61. Black MM, Baqui AH, Zaman K, El Arifeen S, Black RE. Maternal depressive symptoms and infant growth in rural Bangladesh. Am J Clin Nutr. 2009;89:951–957.
                62. Grace SL, Evindar A, Steward DE. The effect of postpartum depression on child cognitive development and behavior: a review and critical analysis of the literature. Arch Women Ment Health. 2003;6:263–274.
                63. Saigal S. Behavioral and emotional functioning in preterm infants, 2004–2006. http://www.enfant-encyclopedie.com/Pages/PDF/SaigalANGxp_rev.pdf. Accessed 28 January 28, 2011.
                64. Tu MT, Grunau RE, Petrie-Thomas J, Haley DW, Weinberg J, Whitfield MF. Maternal stress and behavior modulate relationship between neonatal stress, attention, and basal cortisol at 8 months in preterm infants. Dev Psychobiol. 2007;10:150–164.
                65. Singer LT, Fulton S, Davillier M, Koshy D, Salvator A, Baley JE. Effects of infant risk status and maternal psychological distress on maternal-infant interactions during the first year of life. J Dev Behav Pediatr. 2003;24:233–241.
                66. Hummel P. Parenting the high risk infants. Newborn Infant Nurs Rev. 2003;3:88–92.
                67. Zelkowitz P, Bardin C, Papageorgious A. Anxiety affects the relationship between parents and their very low-birth-weight infants. Infant Ment Health J. 2007;28(3):296–313.
                68. Davis L, Edwards H, Mohay H, Wollin J. The impact of very premature birth on the psychological health of mothers. Early Hum Dev. 2003;73:61–70.
                69. Cheng C-Y, Fowles ER, Walker LO. Postpartum maternal health care in the United States: a critical review. J Perinat Educ. 2006;15:34–42.
                70. Shaw E, Levitt C, Wong S, Kaczorowski J; and the McMaster University Postpartum Research Group. Systematic review of the literature on postpartum care: effectiveness of postpartum support to improve maternal parenting, mental health, quality of life, and physical health. Birth. 2006;33:210–220.
                71. Sword WA, Krueger PD, Watt MS. Predictors of acceptance of a postpartum public health nurse home visit: findings from an Ontario survey. C J Public Health. 2006;97(3):191–196.
                  72. Technical Working Group, World Health Organization. Postpartum care of the mother and newborn: a practical guide. Birth. 1999;26(4):255–258.
                  73. Wager KA, Lee FW, Bradford WD, Jones W, Kilpatrick AO. Qualitative evaluation of South Carolina's postpartum/infant home visit program. Public Health Nurs. 2004;21(6):541–546.
                  74. Nievar MA, Van Egeren LA, Pollard S. A meta-analysis of home visiting programs: moderators of improvements in maternal behavior. Infant Ment Health J. 2010;31:499–520.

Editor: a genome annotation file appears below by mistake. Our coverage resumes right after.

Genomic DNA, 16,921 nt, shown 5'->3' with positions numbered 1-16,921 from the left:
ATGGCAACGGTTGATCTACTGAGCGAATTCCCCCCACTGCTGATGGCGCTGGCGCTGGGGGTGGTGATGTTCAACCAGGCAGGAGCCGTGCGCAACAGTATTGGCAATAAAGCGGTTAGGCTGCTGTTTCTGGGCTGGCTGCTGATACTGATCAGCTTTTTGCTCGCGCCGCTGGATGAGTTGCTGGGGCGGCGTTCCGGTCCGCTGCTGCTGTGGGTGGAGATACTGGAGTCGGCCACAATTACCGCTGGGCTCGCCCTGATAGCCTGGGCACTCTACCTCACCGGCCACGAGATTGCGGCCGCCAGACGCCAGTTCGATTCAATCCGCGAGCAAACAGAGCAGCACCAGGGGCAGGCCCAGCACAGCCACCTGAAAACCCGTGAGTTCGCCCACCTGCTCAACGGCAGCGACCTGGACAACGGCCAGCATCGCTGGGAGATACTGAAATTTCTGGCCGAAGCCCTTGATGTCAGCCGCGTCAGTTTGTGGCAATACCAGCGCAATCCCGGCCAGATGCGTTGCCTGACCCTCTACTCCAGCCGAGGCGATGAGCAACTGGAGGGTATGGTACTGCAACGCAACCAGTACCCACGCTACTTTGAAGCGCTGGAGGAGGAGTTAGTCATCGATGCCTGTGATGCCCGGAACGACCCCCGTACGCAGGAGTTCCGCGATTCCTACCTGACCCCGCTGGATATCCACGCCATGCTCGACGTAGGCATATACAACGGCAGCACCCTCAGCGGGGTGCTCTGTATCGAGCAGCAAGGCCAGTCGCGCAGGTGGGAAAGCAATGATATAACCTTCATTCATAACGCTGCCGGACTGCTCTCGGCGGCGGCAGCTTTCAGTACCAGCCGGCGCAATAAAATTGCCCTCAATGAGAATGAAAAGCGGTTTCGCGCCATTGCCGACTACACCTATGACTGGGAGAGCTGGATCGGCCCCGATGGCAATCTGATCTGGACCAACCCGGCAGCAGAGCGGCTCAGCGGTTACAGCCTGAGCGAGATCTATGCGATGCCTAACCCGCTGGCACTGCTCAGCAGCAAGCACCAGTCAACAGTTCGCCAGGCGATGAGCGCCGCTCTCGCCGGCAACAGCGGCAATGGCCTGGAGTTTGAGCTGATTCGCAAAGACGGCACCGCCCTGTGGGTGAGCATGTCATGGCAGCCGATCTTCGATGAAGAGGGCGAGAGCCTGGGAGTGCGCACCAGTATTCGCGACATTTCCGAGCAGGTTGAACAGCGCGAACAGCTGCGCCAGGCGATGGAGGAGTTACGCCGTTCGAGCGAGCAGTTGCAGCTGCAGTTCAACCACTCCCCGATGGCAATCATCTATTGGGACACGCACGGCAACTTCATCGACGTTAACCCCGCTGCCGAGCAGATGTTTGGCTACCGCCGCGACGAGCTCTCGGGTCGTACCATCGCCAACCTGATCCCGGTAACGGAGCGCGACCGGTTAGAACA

75. Olds DL, Robinson J, Pettitt L, et al. Effects of home visits by paraprofessionals and by nurses: age 4 follow-up results of a randomized trial. Pediatrics. 2004;114:1560–1568.
                  76. McNaughton DB. A synthesis of qualitative home visiting research. Public Health Nurs. 2000;17:405–414.
                  77. Olds DL, Henderson CR Jr, Kitzman H, Eckenrode J, Cole R, Tatelbaum R. Prenatal and infancy home visitation by nurses: recent findings. Future Child. 1999;9(1):44–65.
                  78. Jiwa M, Skinner P, Coker AO, Shaw L, Campbell MJ, Thompson J. Implementing referral guidelines: lessons from a negative outcome cluster randomized factorial trial in general practice. BMC Fam Pract. 2006;7:65. doi:10.1186/1471-2296-7-65.
                  79. Wasik BH, Ramey CT, Bryant DM, Sparling JJ. A longitudinal study of two early intervention strategies: project CARE. Child Dev. 1990;61:1682–1696.
                  80. Paul IM, Phillips TA, Widome MD, Hollenbeak CS. Cost-effectiveness of postnatal home nursing visits for prevention of hospital care for jaundice and dehydration. Pediatrics. 2004;114:1015–1022.
                  81. Jannson A, Sivberg B, Larsson BW, Udén G. First-time mothers' satisfaction with early encounters with the nurse in child healthcare: home visit or visit to the clinic? Acta Paediatr. 2002;91(5):571–577.
                  82. Gagnon AJ, Dougherty G, Jimenez V, Leduc N. Randomized trial of postpartum care after hospital discharge. Pediatrics. 2002;109(6):1074–1080.
                  83. Lieu T, Braveman PA, Escobar GJ, Fischer AF, Jensvold NG, Capra AM. A randomized comparison of home and clinic follow-up visits after early postpartum hospital discharge. Pediatrics. 2000;105(5):1058–1065.
                  84. Christ M, Sawyer T, Muench D, Huilet A, Batts S, Thompson M. Comparison of home and clinic well-baby visits in a military population. Mil Med. 2007;172(5):515–519.
                  Keywords:

                  late preterm; moderate preterm; near-term; postpartum period; readmission; transition

                  © 2012 Lippincott Williams & Wilkins, Inc.